Foreign airlines may yet get some respite. The growth in international passengers on Chinese carriers is already slowing, from a breakneck pace of 33% in 2015 to a merely rapid 12% forecast for this year. Many politicians are starting to ask whether some of the subsidies are value for money. And Chinese regulators are belatedly liberalising the domestic market by giving up their control of fares, potentially leaving carriers with less spare cash to subsidise foreign operations. Some smaller airlines are already hitting financial trouble. Hainan Airlines, the country’s fourth-largest carrier, looks wobbly and its owner, HNA Group, is struggling to pay creditors.

And foreigners have ways to fight back. Qantas and Singapore Airlines, for example, are keen to use ultra-haul-long direct flights to attract business travellers keen not to have a layover. The take-off of Chinese airlines looks unstoppable. That does not make them invincible.

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Japan still has great influence on global financial markets

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IT IS the summer of 1979 and Harry “Rabbit” Angstrom, the everyman-hero of John Updike’s series of novels, is running a car showroom in Brewer, Pennsylvania. There is a pervasive mood of decline. Local textile mills have closed. Gas prices are soaring. No one wants the traded-in, Detroit-made cars clogging the lot. Yet Rabbit is serene. His is a Toyota franchise. So his cars have the best mileage and lowest servicing costs. When you buy one, he tells his customers, you are turning your dollars into yen.

“Rabbit is Rich” evokes the time when America was first unnerved by the rise of a rival economic power. Japan had taken leadership from America in a succession of industries, including textiles, consumer electronics and steel. It was threatening to topple the car industry, too. Today Japan’s economic position is much reduced. It has lost its place as the world’s second-largest economy (and primary target of American trade hawks) to China. Yet in one regard, its sway still holds.

This week the board of the Bank of Japan (BoJ) voted to leave its monetary policy broadly unchanged. But leading up to its policy meeting, rumours that it might make a substantial change caused a few jitters in global bond markets. The anxiety was justified. A sudden change of tack by the BoJ would be felt far beyond Japan’s shores.

One reason is that Japan’s influence on global asset markets has kept growing as decades of the country’s surplus savings have piled up. Japan’s net foreign assets—what its residents own abroad minus what they owe to foreigners—have risen to around $3trn, or 60% of the country’s annual GDP (see top chart).

But it is also a consequence of very loose monetary policy. The BoJ has deployed an arsenal of special measures to battle Japan’s persistently low inflation. Its benchmark interest rate is negative (-0.1%). It is committed to purchasing ¥80trn ($715bn) of government bonds each year with the aim of keeping Japan’s ten-year bond yield around zero. And it is buying baskets of Japan’s leading stocks to the tune of ¥6trn a year.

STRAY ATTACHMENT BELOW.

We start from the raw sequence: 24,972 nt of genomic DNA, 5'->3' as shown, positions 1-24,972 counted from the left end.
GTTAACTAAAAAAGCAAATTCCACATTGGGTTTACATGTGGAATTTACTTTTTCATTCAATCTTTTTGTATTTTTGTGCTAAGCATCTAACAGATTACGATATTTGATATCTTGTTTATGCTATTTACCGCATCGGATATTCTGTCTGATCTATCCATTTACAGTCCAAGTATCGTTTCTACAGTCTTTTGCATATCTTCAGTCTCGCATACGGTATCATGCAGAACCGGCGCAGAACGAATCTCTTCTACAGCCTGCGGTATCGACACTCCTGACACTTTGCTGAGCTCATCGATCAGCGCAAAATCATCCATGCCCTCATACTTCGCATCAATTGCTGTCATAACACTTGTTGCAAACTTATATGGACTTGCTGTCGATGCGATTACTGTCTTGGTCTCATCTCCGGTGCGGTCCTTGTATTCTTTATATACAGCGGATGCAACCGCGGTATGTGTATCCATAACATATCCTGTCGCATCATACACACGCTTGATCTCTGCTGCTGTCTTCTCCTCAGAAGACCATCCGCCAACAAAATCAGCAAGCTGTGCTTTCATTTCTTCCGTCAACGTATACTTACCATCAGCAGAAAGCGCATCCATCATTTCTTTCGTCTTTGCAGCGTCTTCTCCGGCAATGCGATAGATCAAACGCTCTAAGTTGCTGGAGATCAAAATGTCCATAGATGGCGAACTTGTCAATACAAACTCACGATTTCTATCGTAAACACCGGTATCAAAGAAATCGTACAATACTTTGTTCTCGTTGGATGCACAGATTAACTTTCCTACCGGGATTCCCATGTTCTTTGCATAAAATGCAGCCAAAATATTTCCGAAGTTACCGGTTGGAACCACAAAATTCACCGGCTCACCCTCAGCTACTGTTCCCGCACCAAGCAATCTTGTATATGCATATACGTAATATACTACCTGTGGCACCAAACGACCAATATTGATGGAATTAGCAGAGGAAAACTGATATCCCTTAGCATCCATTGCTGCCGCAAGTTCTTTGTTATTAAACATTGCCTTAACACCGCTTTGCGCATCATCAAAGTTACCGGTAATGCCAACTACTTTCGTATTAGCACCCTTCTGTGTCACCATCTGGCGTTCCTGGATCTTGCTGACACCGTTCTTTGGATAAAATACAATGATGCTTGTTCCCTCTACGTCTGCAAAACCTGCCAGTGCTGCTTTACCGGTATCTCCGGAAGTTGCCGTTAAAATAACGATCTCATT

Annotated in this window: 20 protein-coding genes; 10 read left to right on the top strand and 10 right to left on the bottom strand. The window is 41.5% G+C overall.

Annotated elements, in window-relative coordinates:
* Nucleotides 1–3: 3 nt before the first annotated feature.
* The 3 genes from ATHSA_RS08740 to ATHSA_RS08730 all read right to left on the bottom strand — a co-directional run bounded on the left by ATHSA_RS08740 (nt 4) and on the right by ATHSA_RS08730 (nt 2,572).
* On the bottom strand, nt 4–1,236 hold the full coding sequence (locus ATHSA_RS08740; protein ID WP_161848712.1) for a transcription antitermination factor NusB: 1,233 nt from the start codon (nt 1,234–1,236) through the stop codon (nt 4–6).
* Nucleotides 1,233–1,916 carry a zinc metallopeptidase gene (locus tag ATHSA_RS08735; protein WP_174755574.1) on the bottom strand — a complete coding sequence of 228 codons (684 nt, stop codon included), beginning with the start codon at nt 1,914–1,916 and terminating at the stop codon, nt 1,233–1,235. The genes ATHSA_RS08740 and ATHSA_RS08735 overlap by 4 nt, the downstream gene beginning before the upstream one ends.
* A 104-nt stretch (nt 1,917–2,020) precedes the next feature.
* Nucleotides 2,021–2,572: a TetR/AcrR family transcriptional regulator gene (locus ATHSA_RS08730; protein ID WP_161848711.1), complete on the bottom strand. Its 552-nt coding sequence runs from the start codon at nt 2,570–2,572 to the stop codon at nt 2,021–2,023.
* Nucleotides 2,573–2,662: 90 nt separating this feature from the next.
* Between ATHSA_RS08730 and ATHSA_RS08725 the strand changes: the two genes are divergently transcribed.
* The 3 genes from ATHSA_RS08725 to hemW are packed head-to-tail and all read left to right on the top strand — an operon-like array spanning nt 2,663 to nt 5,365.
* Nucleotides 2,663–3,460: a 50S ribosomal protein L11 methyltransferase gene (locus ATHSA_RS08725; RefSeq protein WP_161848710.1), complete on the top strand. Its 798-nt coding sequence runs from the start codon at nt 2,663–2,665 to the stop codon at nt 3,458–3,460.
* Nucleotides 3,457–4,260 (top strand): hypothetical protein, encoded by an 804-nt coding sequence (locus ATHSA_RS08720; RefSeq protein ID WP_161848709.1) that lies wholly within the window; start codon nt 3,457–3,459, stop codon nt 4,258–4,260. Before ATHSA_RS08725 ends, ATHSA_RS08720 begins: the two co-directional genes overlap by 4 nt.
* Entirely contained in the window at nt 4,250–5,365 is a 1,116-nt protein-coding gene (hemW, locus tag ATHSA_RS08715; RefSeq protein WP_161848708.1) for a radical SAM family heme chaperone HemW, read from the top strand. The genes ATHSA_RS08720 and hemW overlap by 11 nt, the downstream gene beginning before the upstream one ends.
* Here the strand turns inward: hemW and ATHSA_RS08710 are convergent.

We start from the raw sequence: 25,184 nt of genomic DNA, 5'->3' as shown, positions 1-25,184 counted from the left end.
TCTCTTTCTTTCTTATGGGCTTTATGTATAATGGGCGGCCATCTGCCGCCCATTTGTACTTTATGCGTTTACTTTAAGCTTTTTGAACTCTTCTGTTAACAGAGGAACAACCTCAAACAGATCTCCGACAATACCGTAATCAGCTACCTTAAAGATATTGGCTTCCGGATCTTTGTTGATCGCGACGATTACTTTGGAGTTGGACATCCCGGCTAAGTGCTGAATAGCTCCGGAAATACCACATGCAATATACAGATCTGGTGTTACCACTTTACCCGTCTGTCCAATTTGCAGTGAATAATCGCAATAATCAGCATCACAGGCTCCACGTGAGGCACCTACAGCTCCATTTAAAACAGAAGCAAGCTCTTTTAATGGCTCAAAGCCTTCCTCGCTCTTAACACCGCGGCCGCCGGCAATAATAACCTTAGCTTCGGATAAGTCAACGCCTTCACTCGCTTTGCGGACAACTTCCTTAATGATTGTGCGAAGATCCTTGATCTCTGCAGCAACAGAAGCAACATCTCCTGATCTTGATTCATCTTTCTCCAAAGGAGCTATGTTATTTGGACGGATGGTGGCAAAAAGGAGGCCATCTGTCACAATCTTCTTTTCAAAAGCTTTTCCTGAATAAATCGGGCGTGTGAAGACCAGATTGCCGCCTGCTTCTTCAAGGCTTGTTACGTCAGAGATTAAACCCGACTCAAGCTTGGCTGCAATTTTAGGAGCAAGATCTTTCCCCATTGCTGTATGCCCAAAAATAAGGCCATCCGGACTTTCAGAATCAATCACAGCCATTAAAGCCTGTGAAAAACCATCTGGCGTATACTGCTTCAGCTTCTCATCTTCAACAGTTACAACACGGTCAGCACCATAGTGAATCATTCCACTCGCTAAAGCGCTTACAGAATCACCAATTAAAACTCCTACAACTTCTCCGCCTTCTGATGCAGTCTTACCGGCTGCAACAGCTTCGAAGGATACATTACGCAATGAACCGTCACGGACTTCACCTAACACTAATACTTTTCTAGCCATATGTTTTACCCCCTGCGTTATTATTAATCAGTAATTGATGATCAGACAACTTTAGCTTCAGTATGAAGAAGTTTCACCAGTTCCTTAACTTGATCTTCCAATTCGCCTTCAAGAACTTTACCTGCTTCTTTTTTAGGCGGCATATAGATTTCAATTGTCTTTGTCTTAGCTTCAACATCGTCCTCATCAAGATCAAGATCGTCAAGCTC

Tokyo storm warning

These measures, once unorthodox but now familiar, have pushed Japan’s banks, insurance firms and ordinary savers into buying foreign stocks and bonds that offer better returns than they can get at home. Indeed, Japanese investors have loaded up on short-term foreign debt to enable them to buy even more. Holdings of foreign assets in Japan rose from 111% of GDP in 2010 to 185% in 2017 (see bottom chart). The impact of capital outflows is evident in currency markets. The yen is cheap. On The Economist’s Big Mac index, a gauge based on burger prices, it is the most undervalued of any major currency.

Investors from Japan have also kept a lid on bond yields in the rich world. They own almost a tenth of the sovereign bonds issued by France, for instance, and more than 15% of those issued by Australia and Sweden, according to analysts at J.P. Morgan. Japanese insurance companies own lots of corporate bonds in America, although this year the rising cost of hedging dollars has caused a switch into European corporate bonds. The value of Japan’s holdings of foreign equities has tripled since 2012. They now make up almost a fifth of its overseas assets.

What happens in Japan thus matters a great deal to an array of global asset prices. A meaningful shift in monetary policy would probably have a dramatic effect. It is not natural for Japan to be the cheapest place to buy a Big Mac, a latté or an iPad, says Kit Juckes of Société Générale. The yen would surge. A retreat from special measures by the BoJ would be a signal that the era of quantitative easing was truly ending. Broader market turbulence would be likely. Yet a corollary is that as long as the BoJ maintains its current policies—and it seems minded to do so for a while—it will continue to be a prop to global asset prices.

Rabbit’s sales patter seemed to have a similar foundation. Anyone sceptical of his mileage figures would be referred to the April issue of Consumer Reports. Yet one part of his spiel proved suspect. The dollar, which he thought was decaying in 1979, was actually about to revive. This recovery owed a lot to a big increase in interest rates by the Federal Reserve. It was also, in part, made in Japan. In 1980 Japan liberalised its capital account. Its investors began selling yen to buy dollars. The shopping spree for foreign assets that started then has yet to cease.